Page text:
The bulk of second-quarter earnings have come in, but a heavyweight is still out there: results from
Cisco faces a very tough task when it reports tomorrow: It is so good and makes so much money that its earnings almost have to be perfect with its stock trading near a 52-week high. CEO John Chambers is definitely what this market needs -- he always seems to have the right things to say.
Today's pick also comes from the tech sector, and it was a deep-in-the-money (DITM) call winner earlier in the year.
provides the software products and services to the communications industry worldwide that enable telephone companies to handle customer service, orders and billing. In the past 12 months it has raked in $2.77 billion in revenue.
On July 18, Amdocs announced a rise in quarterly profit as sales of its business software nearly doubled. Net income in the fiscal third quarter rose to $88.2 million from $85.6 million, and revenue rose 14%.
Amdocs holds the leadership position in its field because of a growing product portfolio and strong business momentum. Factors contributing to this are its ability to win many of the large transformation deals in North America as well as globally, and its combination of innovative software and services.
Amdocs retains its dominant market position for the second year, and it does more than twice as much business in the telecommunications market as the runner-up. The company has over 16,000 employees and serves customers in more than 50 countries around the world.
The company's financials are impressive. As noted above, revenue was $2.77 billion in 2006. Its forward
P/E is 14.88, and the return on equity is 15.16%. Cash in the bank is $1.15 billion, with a minuscule debt-to-equity ratio of only 0.18.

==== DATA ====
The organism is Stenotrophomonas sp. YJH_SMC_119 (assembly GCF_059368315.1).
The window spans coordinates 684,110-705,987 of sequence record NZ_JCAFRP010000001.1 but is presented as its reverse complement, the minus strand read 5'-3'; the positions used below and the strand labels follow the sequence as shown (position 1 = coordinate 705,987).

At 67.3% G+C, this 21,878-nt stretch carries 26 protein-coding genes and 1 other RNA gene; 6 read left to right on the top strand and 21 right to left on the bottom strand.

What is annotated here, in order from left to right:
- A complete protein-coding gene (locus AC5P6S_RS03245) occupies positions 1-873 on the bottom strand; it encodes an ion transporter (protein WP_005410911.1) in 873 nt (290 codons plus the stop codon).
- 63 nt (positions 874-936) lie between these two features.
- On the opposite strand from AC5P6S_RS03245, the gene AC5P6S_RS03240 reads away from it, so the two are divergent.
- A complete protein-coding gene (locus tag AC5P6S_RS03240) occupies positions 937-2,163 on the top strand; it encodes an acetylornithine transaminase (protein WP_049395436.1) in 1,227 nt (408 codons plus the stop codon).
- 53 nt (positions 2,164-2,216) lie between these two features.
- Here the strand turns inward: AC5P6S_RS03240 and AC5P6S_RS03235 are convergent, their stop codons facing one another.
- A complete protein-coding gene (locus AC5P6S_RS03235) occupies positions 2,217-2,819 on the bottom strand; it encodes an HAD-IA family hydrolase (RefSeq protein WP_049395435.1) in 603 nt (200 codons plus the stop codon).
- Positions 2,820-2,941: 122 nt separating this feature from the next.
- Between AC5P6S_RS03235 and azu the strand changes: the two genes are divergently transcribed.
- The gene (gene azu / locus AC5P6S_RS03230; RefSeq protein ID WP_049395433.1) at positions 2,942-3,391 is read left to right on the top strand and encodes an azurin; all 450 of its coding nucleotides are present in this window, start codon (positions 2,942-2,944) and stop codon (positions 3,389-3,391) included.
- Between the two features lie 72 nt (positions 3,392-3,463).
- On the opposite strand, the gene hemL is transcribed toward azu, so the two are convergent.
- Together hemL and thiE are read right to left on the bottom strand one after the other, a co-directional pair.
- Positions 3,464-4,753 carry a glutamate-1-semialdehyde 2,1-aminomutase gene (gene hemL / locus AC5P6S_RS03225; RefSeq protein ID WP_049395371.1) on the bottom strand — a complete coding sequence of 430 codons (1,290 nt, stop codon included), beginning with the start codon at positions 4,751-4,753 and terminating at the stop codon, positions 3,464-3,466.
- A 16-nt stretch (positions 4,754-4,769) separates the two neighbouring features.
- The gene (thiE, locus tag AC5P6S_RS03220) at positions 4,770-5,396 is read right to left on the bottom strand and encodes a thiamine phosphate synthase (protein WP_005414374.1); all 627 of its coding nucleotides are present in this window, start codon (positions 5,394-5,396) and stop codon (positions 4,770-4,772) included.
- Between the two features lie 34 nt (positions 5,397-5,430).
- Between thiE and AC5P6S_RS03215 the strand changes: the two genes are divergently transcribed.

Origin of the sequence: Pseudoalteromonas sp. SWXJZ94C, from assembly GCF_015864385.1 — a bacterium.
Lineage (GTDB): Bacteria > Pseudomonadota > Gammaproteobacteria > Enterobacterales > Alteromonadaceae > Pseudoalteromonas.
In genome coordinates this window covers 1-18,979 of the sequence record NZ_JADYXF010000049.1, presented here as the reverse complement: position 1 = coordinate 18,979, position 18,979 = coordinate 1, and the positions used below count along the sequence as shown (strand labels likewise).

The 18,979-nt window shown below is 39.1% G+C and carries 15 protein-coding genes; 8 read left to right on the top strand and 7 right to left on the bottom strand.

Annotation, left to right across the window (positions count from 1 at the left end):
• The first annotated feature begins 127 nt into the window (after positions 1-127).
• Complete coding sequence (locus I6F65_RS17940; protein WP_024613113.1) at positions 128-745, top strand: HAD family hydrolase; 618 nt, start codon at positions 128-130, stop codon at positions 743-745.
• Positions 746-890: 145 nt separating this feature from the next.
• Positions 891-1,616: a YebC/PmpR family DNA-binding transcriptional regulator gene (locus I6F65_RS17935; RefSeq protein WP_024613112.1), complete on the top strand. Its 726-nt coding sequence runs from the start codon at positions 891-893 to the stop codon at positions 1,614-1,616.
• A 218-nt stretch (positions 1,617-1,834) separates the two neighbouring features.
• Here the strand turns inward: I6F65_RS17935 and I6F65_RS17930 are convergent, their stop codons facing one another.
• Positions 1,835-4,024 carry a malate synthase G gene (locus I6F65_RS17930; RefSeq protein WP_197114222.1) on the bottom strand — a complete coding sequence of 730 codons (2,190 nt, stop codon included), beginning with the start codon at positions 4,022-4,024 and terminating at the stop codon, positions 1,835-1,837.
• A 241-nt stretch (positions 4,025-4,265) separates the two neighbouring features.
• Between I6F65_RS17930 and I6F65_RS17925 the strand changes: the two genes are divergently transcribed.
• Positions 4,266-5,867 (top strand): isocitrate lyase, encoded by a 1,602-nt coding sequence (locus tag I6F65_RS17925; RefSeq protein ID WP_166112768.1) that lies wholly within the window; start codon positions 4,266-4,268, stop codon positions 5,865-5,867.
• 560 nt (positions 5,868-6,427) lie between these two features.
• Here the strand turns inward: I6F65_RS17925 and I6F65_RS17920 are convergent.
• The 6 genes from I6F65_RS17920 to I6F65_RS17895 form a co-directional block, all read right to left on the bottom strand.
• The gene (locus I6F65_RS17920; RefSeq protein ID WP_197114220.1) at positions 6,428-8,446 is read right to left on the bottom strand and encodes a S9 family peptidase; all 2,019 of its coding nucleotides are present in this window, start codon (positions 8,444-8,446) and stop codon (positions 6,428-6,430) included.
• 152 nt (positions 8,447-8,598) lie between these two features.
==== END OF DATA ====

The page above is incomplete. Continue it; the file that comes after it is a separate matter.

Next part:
Yet amid all of the beautiful numbers, glowing praise, acknowledgments for leadership and control of market share, the stock has dropped along with the rest of the market. Once the panic recedes and investors rally around value, this one will move quickly.
Taking advantage of the excellent prices, I will buy 10 January 30 DITM calls (DOXAF) for $6.80 or better. The order, as always, is good till canceled.
Tomorrow I will be writing about the
Bank of America
August 42.50 (BACHV) deep-in-the-money calls, providing detailed instructions for my DITM calls strategy as I prepare to roll the August $42.50 calls into the November $40.00 calls (BACKH).
Game of Life
The weekend saw the achievement of three major milestones in Major League Baseball. Barry Bonds equaled Henry Aaron's career home run record when he belted number 755 in San Diego on Saturday night, with Commissioner Bud Selig in attendance. It is fitting that he tied the record against the Padres, in that he has hit more career homers against San Diego than against any other team.
He is now poised to break the record this week in San Francisco, in front of the adoring hometown fans.
Meanwhile, Alex Rodriguez, who many believe will supplant Bonds as the career home run leader in the next six to eight years, became the youngest player to hit 500 homers when he reached that milestone on Saturday night in the Bronx. A-Rod, at 32 years and eight days, beat Jimmie Foxx to 500 by just short of a year.
Then Tom Glavine, a consummate gentleman, gained his 300th career victory Sunday night against the Cubs. We may not see another 300-game winner anytime soon, if ever. Although Randy Johnson only needs 16 more victories to achieve 300 career wins, his injured back and advancing age make the likelihood of that achievement suspect at best.